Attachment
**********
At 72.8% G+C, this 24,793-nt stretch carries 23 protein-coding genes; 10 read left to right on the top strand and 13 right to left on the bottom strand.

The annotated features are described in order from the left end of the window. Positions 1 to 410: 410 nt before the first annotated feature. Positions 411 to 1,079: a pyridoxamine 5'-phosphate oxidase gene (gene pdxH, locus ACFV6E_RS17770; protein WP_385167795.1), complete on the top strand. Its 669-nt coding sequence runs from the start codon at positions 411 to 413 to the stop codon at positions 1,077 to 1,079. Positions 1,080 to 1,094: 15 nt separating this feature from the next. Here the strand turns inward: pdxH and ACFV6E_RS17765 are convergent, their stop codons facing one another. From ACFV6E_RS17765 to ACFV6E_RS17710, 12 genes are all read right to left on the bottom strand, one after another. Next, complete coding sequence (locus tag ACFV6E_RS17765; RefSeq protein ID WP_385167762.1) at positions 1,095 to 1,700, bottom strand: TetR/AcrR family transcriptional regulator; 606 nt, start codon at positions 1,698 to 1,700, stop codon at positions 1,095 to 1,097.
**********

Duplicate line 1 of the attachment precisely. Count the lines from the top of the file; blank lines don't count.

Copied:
At 72.8% G+C, this 24,793-nt stretch carries 23 protein-coding genes; 10 read left to right on the top strand and 13 right to left on the bottom strand.